Thirty-five views and twenty-six likes. The stats for a recent blog post. Guess which number I’m focusing on?
Who are these people who read what I wrote and didn’t like it? Was it the way I strung my words together? Was it the attempts at funny – I worry about those sometimes; dry doesn’t always translate well to the electronic page. Should I have had a better picture? A better quote? Should I have talked about myself less? Or more?
What’s wrong with me? Why do I always fail?
Completely lost in the obsessing and angst and negativity are the people who gave me a thumbs up.
Isn’t that the way, though? We ignore the good all too often.
I have a tendency to focus on the negative. I have a tendency towards pessimism. This does not make me unique but I do wonder what’s up with that? They might be helpful qualities if I used the feelings as tools to grow and evolve but my default is still using them as a hammer to hit myself with.
I obsess over perceived shortcomings and forget to focus on things I’ve done well. I act as though my life is nothing but failure and always will be. Thoughts like these don’t reflect reality. Globalizations rarely do. The truth is, my life isn’t an abject failure. I’ve done stuff. I’ve accomplished things. Why is it so hard to focus on the wins?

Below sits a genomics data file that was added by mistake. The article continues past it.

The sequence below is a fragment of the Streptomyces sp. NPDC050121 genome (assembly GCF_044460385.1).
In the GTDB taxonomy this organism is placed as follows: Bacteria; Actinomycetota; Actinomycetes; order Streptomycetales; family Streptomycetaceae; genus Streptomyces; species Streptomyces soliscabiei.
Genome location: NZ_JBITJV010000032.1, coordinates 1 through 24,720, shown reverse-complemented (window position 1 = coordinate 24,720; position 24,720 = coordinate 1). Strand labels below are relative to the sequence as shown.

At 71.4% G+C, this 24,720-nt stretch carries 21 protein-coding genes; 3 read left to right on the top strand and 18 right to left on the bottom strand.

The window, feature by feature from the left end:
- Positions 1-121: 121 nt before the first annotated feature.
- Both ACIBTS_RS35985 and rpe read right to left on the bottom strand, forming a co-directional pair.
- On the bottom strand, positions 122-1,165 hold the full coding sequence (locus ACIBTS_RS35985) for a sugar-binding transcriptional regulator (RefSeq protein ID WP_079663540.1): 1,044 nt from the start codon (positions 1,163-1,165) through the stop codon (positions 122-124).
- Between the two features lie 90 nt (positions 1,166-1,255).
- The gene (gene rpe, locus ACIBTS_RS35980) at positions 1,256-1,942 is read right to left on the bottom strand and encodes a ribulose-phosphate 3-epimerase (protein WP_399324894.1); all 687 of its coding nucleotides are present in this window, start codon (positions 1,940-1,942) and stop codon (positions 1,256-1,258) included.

But “didn’t” and “should’ve” and “failed to do” persist in pushing their way to the front of my brain. Perhaps it’s because the thoughts lack real substance; being light, they drift up to the surface and cloud the vision. We forget about all the things that they are obscuring; we forget about the wins and the things we do well. We forget to look at the bright side.
Attending to negatives seems to be instinctive. Perhaps it served us well at one time; if you fail in the hunt, learn from your experience or your genetic line will starve to death and die out. Now though, the consequences aren’t as dire; the instinctive obsessing has become more hindrance than help. Pausing in the self-flagellation and looking deeper can help us realize that we make the negatives worse with exaggerations and lies.
Why am I obsessing over the nine? What about the twenty-six?
I have ownership issues with the good stuff. Take school and my education. I cruised through, achieving high marks with very little effort. So, I focus on what I didn’t accomplish and deride the rest. Sure, I got good marks but that’s because I’m smart-ish and learning comes easily to me. I didn’t work for it, it’s a genetic gift, so it doesn’t count. The only things that seem to count are the failures.